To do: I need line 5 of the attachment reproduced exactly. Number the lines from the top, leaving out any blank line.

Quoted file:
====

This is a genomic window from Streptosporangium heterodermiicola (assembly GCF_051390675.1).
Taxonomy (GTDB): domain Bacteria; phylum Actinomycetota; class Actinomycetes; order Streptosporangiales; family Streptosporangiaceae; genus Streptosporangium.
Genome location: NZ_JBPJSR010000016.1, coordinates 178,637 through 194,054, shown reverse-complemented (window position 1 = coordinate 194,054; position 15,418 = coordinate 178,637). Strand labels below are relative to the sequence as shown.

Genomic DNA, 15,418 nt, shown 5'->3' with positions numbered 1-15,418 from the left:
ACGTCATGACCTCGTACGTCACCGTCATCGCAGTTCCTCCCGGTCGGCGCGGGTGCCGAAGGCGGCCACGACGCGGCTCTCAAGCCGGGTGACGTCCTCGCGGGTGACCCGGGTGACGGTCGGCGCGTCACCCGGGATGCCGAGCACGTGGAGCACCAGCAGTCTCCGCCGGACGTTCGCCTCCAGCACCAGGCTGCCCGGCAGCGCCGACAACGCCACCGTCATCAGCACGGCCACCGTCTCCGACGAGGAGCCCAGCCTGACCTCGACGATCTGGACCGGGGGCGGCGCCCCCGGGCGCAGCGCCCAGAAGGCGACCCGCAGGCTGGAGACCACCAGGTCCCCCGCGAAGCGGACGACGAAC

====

ACGTCATGACCTCGTACGTCACCGTCATCGCAGTTCCTCCCGGTCGGCGCGGGTGCCGAAGGCGGCCACGACGCGGCTCTCAAGCCGGGTGACGTCCTCGCGGGTGACCCGGGTGACGGTCGGCGCGTCACCCGGGATGCCGAGCACGTGGAGCACCAGCAGTCTCCGCCGGACGTTCGCCTCCAGCACCAGGCTGCCCGGCAGCGCCGACAACGCCACCGTCATCAGCACGGCCACCGTCTCCGACGAGGAGCCCAGCCTGACCTCGACGATCTGGACCGGGGGCGGCGCCCCCGGGCGCAGCGCCCAGAAGGCGACCCGCAGGCTGGAGACCACCAGGTCCCCCGCGAAGCGGACGACGAAC